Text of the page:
North Beach – San Francisco's Little Italy – has undergone some major changes from the days when Italian fishermen first settled in the area, and while the area still retains its Italian spirit, North Beach can entice just about any palate.
The most recognizable feature of North Beach is Coit Tower, which looms over the area from atop Telegraph Hill. Accessible by road and a steep set of stairs on Filbert Street, Coit Tower offers a 360-degree view of San Francisco and the Bay. Unfortunately the tower closes at 5 PM, so not too many sunsets are viewable (except in the winter), but watching the fog roll in through the Golden Gate is just as impressive. Another option for those scared of heights or saving your pennies is to take in the beautiful murals that adorn much of the inside of the structure. Free to view, the series of murals, which were painted by 25 local artists as part of a '30s Works Projects Administration, colorfully depict life in California during the Depression Years. While parking can be a nuisance in the small lot atop the hill, the invigorating climb up the stairs is just the beginning of the reward once you make it up to Coit Tower.
Starting at Filbert Street, a stroll southeast on Columbus Avenue will take you through the heart of this old Italian neighborhood. While most of the Italian immigrants have long since left for the suburbs, North Beach still embodies the soul of its original settlers. The major draw is the food, and it is, without a doubt, the best place in the city for authentic Italian. Red-and-white-checkered tablecloths and Chianti are still the norm at the numerous eateries along Columbus Avenue. For the best Italian sausage in this hemisphere, be sure to stop into Molinari Delicatessen, where the tantalizing links hang in abundance from the ceiling. When you inevitably eat too much and get a little sleepy, a recharge is waiting for you at Caffe Trieste where the cappuccinos and lattes are just the perfect jolt to get you back on the street and eating your way through another one of North Beach's festive ristorantes.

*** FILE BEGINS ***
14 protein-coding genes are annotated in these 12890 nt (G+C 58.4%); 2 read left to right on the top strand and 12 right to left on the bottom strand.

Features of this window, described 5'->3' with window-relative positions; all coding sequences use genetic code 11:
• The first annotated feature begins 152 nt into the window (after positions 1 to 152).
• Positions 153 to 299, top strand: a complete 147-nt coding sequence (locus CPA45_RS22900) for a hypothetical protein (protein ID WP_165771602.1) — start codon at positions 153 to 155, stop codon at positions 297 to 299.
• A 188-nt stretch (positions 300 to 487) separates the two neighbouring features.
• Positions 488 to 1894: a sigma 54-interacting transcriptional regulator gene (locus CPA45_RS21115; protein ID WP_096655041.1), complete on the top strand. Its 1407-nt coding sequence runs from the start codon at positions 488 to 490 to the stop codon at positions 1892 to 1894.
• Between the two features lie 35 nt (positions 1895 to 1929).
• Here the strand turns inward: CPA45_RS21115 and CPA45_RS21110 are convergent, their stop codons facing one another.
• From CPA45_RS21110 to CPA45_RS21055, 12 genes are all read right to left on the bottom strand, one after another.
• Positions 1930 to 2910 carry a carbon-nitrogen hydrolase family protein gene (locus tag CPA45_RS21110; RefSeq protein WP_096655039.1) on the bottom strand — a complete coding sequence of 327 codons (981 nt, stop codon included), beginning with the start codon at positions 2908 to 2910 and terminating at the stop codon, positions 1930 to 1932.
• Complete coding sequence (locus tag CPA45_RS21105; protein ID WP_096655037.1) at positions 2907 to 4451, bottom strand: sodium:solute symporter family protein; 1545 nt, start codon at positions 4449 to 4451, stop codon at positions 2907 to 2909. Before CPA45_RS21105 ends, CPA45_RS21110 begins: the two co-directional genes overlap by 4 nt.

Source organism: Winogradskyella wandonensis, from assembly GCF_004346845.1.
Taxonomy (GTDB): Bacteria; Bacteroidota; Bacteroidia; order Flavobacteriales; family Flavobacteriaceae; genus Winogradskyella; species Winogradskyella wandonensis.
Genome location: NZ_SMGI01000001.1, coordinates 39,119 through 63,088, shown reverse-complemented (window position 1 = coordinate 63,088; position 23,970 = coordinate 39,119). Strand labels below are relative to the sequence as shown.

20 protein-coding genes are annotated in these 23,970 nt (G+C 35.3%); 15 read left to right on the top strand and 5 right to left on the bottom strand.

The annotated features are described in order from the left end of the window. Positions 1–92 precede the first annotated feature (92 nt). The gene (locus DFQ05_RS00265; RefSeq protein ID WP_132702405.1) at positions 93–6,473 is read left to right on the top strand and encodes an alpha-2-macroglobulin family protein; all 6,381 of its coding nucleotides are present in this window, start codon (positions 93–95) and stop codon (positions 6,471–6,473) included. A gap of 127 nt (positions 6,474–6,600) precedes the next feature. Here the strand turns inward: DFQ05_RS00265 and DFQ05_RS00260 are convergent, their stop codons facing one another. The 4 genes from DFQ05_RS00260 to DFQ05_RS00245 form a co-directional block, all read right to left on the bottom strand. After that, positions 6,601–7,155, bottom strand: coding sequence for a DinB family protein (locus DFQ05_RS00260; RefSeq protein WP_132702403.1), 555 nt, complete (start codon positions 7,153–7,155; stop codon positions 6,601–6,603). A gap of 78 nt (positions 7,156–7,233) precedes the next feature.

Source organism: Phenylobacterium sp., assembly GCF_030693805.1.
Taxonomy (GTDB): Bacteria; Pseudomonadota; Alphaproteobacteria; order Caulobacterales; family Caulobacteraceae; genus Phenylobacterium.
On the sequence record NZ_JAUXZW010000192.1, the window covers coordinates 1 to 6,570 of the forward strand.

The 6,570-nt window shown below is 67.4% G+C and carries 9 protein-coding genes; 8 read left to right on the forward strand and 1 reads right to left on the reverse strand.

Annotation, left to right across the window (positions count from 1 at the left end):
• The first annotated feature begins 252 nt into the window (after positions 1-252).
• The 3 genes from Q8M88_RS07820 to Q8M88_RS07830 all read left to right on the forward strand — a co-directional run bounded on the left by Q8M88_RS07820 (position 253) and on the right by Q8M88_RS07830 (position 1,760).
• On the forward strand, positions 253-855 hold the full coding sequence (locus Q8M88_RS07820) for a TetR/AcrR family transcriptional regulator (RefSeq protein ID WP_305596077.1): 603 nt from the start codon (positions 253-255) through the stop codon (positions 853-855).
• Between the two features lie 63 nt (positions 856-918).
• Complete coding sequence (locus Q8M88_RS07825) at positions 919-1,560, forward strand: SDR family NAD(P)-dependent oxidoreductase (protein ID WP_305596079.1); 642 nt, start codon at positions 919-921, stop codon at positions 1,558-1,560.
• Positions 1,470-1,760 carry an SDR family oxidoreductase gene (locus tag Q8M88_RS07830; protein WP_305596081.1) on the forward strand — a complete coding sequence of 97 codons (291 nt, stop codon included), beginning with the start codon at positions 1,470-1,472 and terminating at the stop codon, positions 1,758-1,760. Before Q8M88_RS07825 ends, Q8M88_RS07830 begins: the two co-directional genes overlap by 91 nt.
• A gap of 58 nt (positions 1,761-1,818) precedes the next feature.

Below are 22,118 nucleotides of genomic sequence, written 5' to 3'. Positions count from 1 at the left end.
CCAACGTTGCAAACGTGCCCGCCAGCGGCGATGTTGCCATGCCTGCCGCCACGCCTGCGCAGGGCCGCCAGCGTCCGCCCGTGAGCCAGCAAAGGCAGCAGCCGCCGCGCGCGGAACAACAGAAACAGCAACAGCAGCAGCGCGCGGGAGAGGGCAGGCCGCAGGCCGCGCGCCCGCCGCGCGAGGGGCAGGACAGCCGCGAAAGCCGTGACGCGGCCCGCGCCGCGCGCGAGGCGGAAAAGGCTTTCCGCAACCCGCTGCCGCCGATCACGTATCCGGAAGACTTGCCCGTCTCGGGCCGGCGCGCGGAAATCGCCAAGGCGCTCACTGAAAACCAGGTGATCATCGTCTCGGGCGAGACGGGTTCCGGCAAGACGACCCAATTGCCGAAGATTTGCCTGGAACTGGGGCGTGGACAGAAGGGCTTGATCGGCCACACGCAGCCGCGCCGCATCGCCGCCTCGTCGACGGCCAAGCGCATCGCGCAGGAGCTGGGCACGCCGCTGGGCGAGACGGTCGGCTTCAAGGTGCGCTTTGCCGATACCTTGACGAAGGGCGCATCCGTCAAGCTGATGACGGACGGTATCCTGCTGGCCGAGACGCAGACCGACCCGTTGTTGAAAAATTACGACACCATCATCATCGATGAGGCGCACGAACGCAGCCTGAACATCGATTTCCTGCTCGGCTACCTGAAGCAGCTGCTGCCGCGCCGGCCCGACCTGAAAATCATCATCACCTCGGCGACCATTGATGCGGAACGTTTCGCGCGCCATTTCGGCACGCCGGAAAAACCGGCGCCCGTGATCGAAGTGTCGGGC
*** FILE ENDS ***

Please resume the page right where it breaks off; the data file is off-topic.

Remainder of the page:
North Beach can lay claim to being the literary heart of the city. The intersection of Columbus and Broadway avenues is home to City Lights Books, one of America's first independent publishers and bookstores. The poet Lawrence Ferlinghetti founded City Lights in 1953, and it quickly became the cradle for a group of writers and thinkers that would later be coined the "Beat Generation." Iconic "beats" such as Jack Kerouac, Allen Ginsberg, and Dylan Thomas all spent time in the area and frequented the bar Vesuvio that is across the alley (now Jack Kerouac Alley) from City Lights. An urge to shout couplets and limericks often overcomes visitors to Vesuvio when they spy the remarkable literary kitsch on the walls – consider yourself warned.
Today's North Beach is also a lively and spirited nightlife destination. Grant Street, which intersects Columbus just past Broadway, is home to a myriad of bars and nightlife hotspots. A local favorite and reputedly the oldest bar in the city, The Saloon serves up cheap libations and hosts Blues shows most nights of the week. But if the crowds are too raucous on Grant Street, which they periodically are, don't be afraid to search down alleyways because there are gems to be found. One amazing place worth finding is 15 Romolo (also the address). This unique establishment offers artisan cocktails and delicious bar fare in a quieter setting. Scott, the proprietor of 15 Romolo, is an absolute magician behind the bar and in the kitchen.
And finally, if the food, booze, and books aren't enough, North Beach also has the honor of having the highest density of strip clubs in the city, including the Lusty Lady – the nation's first and only unionized topless bar. So if you are having trouble digesting your Pasta Carbonara or William S. Burroughs - no need to worry - North Beach can satisfy any appetite you might have.